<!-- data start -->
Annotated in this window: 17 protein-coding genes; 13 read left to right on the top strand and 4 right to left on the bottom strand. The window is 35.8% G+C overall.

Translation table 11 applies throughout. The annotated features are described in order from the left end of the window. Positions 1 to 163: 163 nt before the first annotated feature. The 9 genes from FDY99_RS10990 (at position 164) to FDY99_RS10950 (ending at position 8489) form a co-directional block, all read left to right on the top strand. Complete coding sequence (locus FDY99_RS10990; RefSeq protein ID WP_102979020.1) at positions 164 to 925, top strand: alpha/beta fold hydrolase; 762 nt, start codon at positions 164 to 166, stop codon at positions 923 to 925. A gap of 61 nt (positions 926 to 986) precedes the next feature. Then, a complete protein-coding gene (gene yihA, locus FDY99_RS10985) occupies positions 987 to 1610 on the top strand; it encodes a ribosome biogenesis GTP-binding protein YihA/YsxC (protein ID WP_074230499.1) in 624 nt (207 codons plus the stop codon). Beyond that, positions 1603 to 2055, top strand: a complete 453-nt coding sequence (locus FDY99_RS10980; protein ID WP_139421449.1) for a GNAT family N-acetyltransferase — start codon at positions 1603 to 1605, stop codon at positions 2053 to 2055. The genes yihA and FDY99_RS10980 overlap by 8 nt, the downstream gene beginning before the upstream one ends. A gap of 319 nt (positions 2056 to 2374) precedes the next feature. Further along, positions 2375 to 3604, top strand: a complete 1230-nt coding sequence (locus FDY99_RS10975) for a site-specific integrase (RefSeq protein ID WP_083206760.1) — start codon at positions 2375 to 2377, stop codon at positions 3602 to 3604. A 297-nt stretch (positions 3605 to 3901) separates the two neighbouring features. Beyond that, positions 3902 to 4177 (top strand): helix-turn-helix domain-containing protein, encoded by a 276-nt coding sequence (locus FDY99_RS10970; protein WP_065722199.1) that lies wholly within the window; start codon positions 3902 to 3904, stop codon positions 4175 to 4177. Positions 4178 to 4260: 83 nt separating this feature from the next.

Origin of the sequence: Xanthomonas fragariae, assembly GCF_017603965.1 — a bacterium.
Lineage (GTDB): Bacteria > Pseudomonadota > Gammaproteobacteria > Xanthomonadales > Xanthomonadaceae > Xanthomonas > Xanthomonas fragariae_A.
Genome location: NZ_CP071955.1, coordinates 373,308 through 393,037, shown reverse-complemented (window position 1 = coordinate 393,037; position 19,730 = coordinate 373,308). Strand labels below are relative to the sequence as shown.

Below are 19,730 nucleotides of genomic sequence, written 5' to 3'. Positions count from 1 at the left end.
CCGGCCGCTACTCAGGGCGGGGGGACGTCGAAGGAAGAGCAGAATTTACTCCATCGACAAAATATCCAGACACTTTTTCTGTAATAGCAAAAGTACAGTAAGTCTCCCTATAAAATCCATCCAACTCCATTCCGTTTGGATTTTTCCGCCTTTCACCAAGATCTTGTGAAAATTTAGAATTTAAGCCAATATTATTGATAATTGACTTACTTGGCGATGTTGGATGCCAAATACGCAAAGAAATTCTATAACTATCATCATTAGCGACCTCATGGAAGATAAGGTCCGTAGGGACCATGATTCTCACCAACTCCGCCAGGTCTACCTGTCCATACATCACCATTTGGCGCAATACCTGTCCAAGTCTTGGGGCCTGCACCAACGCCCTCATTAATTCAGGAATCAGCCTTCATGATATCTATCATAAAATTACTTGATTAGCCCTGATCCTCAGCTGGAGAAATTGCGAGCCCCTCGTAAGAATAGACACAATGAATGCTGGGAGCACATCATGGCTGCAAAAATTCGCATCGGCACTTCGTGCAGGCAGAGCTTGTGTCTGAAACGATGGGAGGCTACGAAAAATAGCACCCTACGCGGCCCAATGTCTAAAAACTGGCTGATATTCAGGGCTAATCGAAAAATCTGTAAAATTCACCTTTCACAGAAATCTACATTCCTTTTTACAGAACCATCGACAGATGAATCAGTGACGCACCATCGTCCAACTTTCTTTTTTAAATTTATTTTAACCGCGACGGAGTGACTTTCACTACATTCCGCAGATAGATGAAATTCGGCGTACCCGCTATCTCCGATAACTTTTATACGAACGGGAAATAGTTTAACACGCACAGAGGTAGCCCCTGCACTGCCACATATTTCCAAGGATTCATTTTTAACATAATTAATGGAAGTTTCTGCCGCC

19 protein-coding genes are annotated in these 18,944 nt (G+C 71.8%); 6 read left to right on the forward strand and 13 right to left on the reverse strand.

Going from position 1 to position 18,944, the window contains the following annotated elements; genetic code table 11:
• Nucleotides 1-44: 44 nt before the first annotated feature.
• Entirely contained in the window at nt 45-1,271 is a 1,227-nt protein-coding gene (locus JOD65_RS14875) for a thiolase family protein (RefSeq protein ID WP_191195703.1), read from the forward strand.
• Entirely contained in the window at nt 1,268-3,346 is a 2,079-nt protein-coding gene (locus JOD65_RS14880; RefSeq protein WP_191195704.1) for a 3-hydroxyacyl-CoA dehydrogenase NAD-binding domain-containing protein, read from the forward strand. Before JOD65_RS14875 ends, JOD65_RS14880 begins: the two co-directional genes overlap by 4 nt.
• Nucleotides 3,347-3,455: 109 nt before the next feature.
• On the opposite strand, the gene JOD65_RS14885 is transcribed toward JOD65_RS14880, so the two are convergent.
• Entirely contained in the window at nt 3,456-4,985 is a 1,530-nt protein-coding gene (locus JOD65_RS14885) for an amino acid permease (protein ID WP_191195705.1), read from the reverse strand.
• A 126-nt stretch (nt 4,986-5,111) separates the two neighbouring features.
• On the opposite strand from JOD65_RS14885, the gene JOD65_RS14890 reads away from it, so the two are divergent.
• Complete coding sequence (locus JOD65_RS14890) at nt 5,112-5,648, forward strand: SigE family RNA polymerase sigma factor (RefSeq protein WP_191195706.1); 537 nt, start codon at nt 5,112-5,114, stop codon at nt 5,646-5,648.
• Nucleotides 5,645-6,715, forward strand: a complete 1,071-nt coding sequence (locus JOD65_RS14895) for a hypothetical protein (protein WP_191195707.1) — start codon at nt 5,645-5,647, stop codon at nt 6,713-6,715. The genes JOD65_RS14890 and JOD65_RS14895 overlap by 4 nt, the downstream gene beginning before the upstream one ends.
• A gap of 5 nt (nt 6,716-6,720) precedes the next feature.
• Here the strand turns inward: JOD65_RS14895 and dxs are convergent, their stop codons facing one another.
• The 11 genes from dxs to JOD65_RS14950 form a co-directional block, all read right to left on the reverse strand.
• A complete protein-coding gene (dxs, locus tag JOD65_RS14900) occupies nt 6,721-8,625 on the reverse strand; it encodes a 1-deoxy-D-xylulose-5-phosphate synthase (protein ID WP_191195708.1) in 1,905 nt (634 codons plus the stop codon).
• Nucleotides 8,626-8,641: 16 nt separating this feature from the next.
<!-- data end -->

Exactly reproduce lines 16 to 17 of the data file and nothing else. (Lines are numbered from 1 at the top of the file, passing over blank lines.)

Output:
• A 126-nt stretch (nt 4,986-5,111) separates the two neighbouring features.
• On the opposite strand from JOD65_RS14885, the gene JOD65_RS14890 reads away from it, so the two are divergent.